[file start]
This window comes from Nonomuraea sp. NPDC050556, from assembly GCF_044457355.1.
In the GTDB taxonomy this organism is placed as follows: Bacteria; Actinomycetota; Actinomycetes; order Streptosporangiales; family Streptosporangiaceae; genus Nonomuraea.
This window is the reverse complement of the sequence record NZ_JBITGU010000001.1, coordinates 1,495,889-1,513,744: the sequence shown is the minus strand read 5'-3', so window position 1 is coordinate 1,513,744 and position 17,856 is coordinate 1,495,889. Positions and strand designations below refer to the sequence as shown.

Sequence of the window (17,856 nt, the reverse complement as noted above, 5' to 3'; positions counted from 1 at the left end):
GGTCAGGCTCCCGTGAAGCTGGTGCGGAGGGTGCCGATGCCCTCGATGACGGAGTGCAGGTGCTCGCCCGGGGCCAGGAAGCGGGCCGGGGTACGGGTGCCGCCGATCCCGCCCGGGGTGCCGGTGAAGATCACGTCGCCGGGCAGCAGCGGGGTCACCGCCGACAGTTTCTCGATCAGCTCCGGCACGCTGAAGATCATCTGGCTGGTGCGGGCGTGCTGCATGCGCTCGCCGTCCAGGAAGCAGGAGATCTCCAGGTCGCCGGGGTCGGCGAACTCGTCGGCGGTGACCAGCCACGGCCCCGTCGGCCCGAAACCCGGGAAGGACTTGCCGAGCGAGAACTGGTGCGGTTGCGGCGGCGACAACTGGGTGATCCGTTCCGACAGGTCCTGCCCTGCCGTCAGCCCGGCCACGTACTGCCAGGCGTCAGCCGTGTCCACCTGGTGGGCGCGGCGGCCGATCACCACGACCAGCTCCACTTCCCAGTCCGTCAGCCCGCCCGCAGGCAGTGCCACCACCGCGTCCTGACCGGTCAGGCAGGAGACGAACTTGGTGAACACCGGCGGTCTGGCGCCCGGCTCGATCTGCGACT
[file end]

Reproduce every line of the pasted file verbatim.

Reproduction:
This window comes from Nonomuraea sp. NPDC050556, from assembly GCF_044457355.1.
In the GTDB taxonomy this organism is placed as follows: Bacteria; Actinomycetota; Actinomycetes; order Streptosporangiales; family Streptosporangiaceae; genus Nonomuraea.
This window is the reverse complement of the sequence record NZ_JBITGU010000001.1, coordinates 1,495,889-1,513,744: the sequence shown is the minus strand read 5'-3', so window position 1 is coordinate 1,513,744 and position 17,856 is coordinate 1,495,889. Positions and strand designations below refer to the sequence as shown.

Sequence of the window (17,856 nt, the reverse complement as noted above, 5' to 3'; positions counted from 1 at the left end):
GGTCAGGCTCCCGTGAAGCTGGTGCGGAGGGTGCCGATGCCCTCGATGACGGAGTGCAGGTGCTCGCCCGGGGCCAGGAAGCGGGCCGGGGTACGGGTGCCGCCGATCCCGCCCGGGGTGCCGGTGAAGATCACGTCGCCGGGCAGCAGCGGGGTCACCGCCGACAGTTTCTCGATCAGCTCCGGCACGCTGAAGATCATCTGGCTGGTGCGGGCGTGCTGCATGCGCTCGCCGTCCAGGAAGCAGGAGATCTCCAGGTCGCCGGGGTCGGCGAACTCGTCGGCGGTGACCAGCCACGGCCCCGTCGGCCCGAAACCCGGGAAGGACTTGCCGAGCGAGAACTGGTGCGGTTGCGGCGGCGACAACTGGGTGATCCGTTCCGACAGGTCCTGCCCTGCCGTCAGCCCGGCCACGTACTGCCAGGCGTCAGCCGTGTCCACCTGGTGGGCGCGGCGGCCGATCACCACGACCAGCTCCACTTCCCAGTCCGTCAGCCCGCCCGCAGGCAGTGCCACCACCGCGTCCTGACCGGTCAGGCAGGAGACGAACTTGGTGAACACCGGCGGTCTGGCGCCCGGCTCGATCTGCGACT